“Imagine the top tier of cannabis being the same as the top tier of Cabernet grapes,” he said. “We have an opportunity, but the opportunity’s not going to last forever. If we don’t establish it now, it’ll be blown out by big companies too early in the process.”
One of those smaller businesses is Fumé, founded by Sklar and named with both smoke and the Fumé Blanc wines of Robert Mondavi in mind.
Vertically integrated from seed to retail, the company will plant its first garden in Lake County in the coming weeks, where it will also manufacture and distribute, Sklar said.
The company does not yet have any Napa product, he said. “But we’re hoping as soon as possible to be growing in the fields of Napa Valley to create brands that have Napa on the name.”
Like the wineries that constitute the Napa Valley Vintners, Fumé would be a member company of the Napa Valley Cannabis Association.
The goal of the association, Sklar said, is to have similar businesses under one umbrella, “because one thing that our fathers and grandfathers taught us is that rising tide lifts all boats.”
“While I care a lot about my own business,” he said, “I know that my business will only succeed if we have this umbrella of all of us working together.”
Though the county’s chief wine industry groups including the Napa Valley Vintners, the Napa Valley Grapegrowers and the Napa County Farm Bureau, have yet to support or reject the prospect for commercial cannabis growth and retail sales within the county, each group said it is closely following the issue as it develops.
Late last year, the Napa Valley Vintners established a task force to study the topic, said Rex Stults, the group’s government relations director.
“It’s still something we’re just kind of monitoring and paying attention to,” Stults said, noting that in the group’s initial discussions with its industry issues committee and subsequent reports from its task force, “there hasn’t been any pushback in the big picture whatsoever.”
Recalling a meeting between the Vintners and the Cannabis Association late last year, Stults said, “They said all the right things. Which is they want to be good neighbors and do things the right way and be transparent in the process and we have no reason to not believe those things to be true at this point.”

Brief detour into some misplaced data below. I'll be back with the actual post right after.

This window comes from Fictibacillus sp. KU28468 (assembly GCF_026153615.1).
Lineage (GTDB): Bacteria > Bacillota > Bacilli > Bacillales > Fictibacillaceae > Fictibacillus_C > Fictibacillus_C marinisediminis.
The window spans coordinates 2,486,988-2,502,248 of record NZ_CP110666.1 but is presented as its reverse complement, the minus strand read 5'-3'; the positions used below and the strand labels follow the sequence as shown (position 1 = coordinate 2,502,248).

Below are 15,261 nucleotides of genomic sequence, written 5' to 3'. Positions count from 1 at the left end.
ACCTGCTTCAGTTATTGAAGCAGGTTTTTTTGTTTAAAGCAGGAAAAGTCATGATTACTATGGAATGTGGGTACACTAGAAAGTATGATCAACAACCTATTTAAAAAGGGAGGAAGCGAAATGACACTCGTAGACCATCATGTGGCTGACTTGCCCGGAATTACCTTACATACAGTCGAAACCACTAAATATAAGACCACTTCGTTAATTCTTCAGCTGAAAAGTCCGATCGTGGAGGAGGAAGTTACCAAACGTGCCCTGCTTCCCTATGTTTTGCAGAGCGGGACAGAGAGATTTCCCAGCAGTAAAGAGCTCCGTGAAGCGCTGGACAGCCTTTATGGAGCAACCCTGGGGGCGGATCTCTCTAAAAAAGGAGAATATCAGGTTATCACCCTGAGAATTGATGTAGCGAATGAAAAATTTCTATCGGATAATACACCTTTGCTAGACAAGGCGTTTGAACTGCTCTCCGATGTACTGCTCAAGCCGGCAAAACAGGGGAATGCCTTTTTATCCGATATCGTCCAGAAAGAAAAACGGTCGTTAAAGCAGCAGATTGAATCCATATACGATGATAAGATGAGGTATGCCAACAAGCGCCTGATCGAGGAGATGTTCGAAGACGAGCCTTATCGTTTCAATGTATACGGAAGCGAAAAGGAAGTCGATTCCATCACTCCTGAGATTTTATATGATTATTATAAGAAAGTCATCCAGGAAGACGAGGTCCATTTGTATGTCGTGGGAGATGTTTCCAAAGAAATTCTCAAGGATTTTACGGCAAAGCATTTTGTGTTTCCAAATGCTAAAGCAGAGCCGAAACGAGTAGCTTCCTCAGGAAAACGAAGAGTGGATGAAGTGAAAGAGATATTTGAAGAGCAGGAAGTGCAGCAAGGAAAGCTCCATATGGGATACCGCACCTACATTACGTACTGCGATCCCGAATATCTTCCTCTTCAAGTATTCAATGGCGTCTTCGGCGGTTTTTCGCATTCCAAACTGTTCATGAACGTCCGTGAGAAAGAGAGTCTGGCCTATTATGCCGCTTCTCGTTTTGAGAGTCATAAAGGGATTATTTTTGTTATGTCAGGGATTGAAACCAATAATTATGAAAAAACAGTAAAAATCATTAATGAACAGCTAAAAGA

The county Farm Bureau is also studying the issue via a newly established cannabis subcommittee, said Ryan Klobas, the group’s policy director.
“We’ve gathered a lot of good information and we’ll continue to do so, and then our intent is to have a policy recommendation to the Farm Bureau board of directors as soon as possible,” Klobas said.
As the debate evolves and NVCA’s campaign continues, the group is currently seeking others interested in the issue to join its ranks, offering more information through its website: napacannabisassociation.com.
“We want people who are interested in it and supportive,” Mondavi said. “And we want people who are nervous about it as well.”
But above all, Sklar said, “We want to get it right. And rarely do you get to do it on a blank sheet of paper and to get it right. Often you’re trying to fix things that evolved on their own organically. Here we have the perfect opportunity to do this right from the beginning.”
Caltrans wants to make certain Highway 37 drivers traveling east toward Vallejo play by the rules when confronted with backups at the Highway 121/Sears Point traffic signal.
Afternoon rush-hour drivers often encounter a long backup in the Vallejo lane and a shorter backup in the approach to the Sonoma left-turn lane. Some stay in the Sonoma lane and try to force their way back to the Vallejo lane at the last moment.
“The intersection has experienced congestion caused in the part by the queue-jumping in the eastbound lane of Highway 37,” a Caltrans press release said.
Caltrans plans to restripe the intersection the nights of Feb. 24 and Feb. 25 to try to thwart these traffic line-cutters.
The intersection is outside of Napa County in Sonoma County. It is along a highway that runs through Solano, Sonoma and Marin counties, coming near to Napa County only at the county’s southwestern tip amid wetlands.
Still, Napa County is affected by Highway 37. A Caltrans report said it is heavily used by recreational travelers heading to wine country. Local transportation officials say Highway 37 traffic woes prompt drivers to use major south Napa County highways as a relief valve.
Highways 37/121 intersection problems came up at Highway 37 open houses held last year in American Canyon, Vallejo, Sonoma and Novato. Those attending could leave written comments for Caltrans.
One person wrote that drivers following the law must wait “because of this constant stream of illegal late mergers who feel that they are more important than anyone else on the highway.”
The result is an increase in road rage, accidents and near-accidents, he wrote.
Whether Caltrans proposed solution will work should soon be known. The new striping will move the point where traffic separates for the Sonoma turnoff closer to the light in an attempt to take away the opportunity for queue jumping.
One person at the open houses worried this approach will make going to Sonoma harder. Some Highway 37 users want to keep the lanes basically as they are, but install a concrete barrier to stop the queue-jumping motorists.
A Caltrans report said the trip on Highway 37 takes 20 minutes without traffic and more than an hour-and-a-half with congestion. Ninety percent of the accidents are congestion-related. The 21-mile highway links Vallejo in Solano County with Novato in Marin County.